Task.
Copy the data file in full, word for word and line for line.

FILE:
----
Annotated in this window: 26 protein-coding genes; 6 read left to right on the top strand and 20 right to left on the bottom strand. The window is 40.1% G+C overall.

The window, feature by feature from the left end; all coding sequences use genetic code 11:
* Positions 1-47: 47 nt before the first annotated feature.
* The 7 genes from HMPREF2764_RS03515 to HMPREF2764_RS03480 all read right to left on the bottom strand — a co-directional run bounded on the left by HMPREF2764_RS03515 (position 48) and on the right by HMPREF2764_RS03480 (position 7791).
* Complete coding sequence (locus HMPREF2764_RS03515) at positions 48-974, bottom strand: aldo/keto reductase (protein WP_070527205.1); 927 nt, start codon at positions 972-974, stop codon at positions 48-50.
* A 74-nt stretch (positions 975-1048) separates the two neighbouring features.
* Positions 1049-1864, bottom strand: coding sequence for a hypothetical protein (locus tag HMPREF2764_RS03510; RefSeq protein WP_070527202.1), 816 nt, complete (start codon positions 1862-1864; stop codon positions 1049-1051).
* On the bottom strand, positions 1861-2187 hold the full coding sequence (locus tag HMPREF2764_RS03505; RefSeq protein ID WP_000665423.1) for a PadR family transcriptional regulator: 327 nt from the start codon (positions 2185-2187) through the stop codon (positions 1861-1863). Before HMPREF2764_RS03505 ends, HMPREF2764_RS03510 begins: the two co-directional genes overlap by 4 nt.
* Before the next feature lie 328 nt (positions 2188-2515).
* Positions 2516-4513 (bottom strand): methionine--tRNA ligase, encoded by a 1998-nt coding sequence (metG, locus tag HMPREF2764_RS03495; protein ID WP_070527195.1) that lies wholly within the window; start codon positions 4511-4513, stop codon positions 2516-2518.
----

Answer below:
Annotated in this window: 26 protein-coding genes; 6 read left to right on the top strand and 20 right to left on the bottom strand. The window is 40.1% G+C overall.

The window, feature by feature from the left end; all coding sequences use genetic code 11:
* Positions 1-47: 47 nt before the first annotated feature.
* The 7 genes from HMPREF2764_RS03515 to HMPREF2764_RS03480 all read right to left on the bottom strand — a co-directional run bounded on the left by HMPREF2764_RS03515 (position 48) and on the right by HMPREF2764_RS03480 (position 7791).
* Complete coding sequence (locus HMPREF2764_RS03515) at positions 48-974, bottom strand: aldo/keto reductase (protein WP_070527205.1); 927 nt, start codon at positions 972-974, stop codon at positions 48-50.
* A 74-nt stretch (positions 975-1048) separates the two neighbouring features.
* Positions 1049-1864, bottom strand: coding sequence for a hypothetical protein (locus tag HMPREF2764_RS03510; RefSeq protein WP_070527202.1), 816 nt, complete (start codon positions 1862-1864; stop codon positions 1049-1051).
* On the bottom strand, positions 1861-2187 hold the full coding sequence (locus tag HMPREF2764_RS03505; RefSeq protein ID WP_000665423.1) for a PadR family transcriptional regulator: 327 nt from the start codon (positions 2185-2187) through the stop codon (positions 1861-1863). Before HMPREF2764_RS03505 ends, HMPREF2764_RS03510 begins: the two co-directional genes overlap by 4 nt.
* Before the next feature lie 328 nt (positions 2188-2515).
* Positions 2516-4513 (bottom strand): methionine--tRNA ligase, encoded by a 1998-nt coding sequence (metG, locus tag HMPREF2764_RS03495; protein ID WP_070527195.1) that lies wholly within the window; start codon positions 4511-4513, stop codon positions 2516-2518.